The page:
Mr. Speaker, by its actions the government has telegraphed to Canadian businesses that they do not need to bargain in good faith with their unionized employees.
All businesses have to do is let time run out, leaving workers with no option but to withdraw services. Then, like a white knight, the government will ride to the rescue and force the workers back to work.
The Teamsters negotiators understand that the world economy has suffered and that the Canadian economy, while in a better position than most, is still fragile. Teamsters came to the bargaining table willing to work with Canadian Pacific in order to come to a fair and equitable contract, a contract that was fair for Canadian Pacific and its shareholders and fair for the men and women whose work ensures that Canadian Pacific earns the profits necessary to continue to pay its shareholders the highest premiums in 30 years.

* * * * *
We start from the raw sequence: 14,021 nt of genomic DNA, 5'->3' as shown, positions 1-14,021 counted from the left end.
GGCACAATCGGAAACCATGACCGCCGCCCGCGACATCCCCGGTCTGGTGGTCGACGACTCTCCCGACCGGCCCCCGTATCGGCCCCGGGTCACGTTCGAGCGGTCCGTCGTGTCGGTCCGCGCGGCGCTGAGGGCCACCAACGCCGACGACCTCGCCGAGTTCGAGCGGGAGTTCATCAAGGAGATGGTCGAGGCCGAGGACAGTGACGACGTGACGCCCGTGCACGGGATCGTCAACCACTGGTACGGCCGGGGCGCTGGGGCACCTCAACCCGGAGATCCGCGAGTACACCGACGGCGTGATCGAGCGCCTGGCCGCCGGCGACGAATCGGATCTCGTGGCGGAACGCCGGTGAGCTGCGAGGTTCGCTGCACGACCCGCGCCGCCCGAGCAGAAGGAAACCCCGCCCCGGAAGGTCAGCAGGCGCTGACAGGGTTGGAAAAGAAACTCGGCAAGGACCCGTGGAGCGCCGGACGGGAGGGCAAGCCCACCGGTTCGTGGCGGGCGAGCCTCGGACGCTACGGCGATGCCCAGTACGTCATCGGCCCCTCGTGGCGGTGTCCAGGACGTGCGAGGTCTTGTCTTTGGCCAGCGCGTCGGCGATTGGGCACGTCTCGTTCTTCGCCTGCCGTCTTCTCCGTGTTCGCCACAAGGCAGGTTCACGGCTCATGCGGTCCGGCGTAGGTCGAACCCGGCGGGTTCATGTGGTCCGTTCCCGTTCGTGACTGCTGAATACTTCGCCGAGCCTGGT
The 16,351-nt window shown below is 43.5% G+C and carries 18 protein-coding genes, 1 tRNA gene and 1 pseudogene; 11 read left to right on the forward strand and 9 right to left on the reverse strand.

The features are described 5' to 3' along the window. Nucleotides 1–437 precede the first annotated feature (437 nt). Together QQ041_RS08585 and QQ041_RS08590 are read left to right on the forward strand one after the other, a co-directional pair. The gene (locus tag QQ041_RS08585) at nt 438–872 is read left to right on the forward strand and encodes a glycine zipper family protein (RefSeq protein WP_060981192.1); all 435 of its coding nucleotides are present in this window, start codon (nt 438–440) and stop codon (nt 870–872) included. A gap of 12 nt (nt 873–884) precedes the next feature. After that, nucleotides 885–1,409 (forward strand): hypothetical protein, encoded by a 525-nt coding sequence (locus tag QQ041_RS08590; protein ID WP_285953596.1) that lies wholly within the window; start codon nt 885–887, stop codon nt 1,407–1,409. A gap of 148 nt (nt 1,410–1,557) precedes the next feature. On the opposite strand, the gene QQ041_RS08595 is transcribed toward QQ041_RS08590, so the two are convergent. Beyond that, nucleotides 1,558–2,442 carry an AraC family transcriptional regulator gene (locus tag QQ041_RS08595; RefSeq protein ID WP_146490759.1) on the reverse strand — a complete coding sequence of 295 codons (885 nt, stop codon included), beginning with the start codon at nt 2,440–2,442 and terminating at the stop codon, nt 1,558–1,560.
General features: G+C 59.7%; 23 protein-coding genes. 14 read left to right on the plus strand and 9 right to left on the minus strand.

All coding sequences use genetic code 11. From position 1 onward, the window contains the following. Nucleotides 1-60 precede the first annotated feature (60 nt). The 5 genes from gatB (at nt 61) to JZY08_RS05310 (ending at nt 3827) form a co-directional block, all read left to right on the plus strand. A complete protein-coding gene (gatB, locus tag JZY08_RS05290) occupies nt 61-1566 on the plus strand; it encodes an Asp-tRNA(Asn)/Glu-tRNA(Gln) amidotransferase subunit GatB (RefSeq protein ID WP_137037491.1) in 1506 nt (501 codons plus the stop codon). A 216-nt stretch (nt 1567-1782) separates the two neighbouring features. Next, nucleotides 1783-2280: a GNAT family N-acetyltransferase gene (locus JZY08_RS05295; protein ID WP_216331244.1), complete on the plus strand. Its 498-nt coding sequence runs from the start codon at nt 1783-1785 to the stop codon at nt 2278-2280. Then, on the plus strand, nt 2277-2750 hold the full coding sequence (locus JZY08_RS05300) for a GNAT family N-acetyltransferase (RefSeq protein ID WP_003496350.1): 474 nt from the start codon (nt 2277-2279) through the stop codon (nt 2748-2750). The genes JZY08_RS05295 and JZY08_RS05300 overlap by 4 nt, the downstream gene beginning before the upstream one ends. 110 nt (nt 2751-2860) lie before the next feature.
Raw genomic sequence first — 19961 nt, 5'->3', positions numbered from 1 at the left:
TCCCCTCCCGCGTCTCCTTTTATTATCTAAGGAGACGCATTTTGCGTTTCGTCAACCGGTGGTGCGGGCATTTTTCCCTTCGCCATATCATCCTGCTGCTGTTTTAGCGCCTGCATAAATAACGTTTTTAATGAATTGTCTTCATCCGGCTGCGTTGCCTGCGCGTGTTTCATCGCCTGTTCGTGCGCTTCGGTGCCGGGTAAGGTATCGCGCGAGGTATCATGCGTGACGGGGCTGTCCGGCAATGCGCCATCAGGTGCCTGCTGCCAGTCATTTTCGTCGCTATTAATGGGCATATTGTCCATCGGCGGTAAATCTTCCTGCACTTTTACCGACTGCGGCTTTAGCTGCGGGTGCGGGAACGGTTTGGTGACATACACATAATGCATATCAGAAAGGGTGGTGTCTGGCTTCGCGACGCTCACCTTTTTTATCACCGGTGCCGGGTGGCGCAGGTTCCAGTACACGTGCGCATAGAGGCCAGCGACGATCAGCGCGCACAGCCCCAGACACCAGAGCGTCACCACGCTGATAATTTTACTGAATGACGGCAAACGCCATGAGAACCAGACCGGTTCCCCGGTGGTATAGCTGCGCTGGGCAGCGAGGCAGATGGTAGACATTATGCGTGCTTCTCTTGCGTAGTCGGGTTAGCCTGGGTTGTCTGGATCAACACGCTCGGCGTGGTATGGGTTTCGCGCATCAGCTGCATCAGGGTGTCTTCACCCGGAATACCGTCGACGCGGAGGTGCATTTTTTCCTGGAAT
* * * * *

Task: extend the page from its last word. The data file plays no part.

Canadian Pacific has taken advantage of the government's willingness to play white knight. Its negotiators refused to negotiate with the union. Its position on all issues has been, “This is what we want; take it or leave it. The government will legislate you back to work.”
Canadian Pacific was counting on the government to step in. The government's willingness to introduce back-to-work legislation has become the elephant at the negotiating table. Management can make unreasonable demands, say no to reasonable negotiation proposals and bargain in bad faith. There is no incentive for the company to negotiate.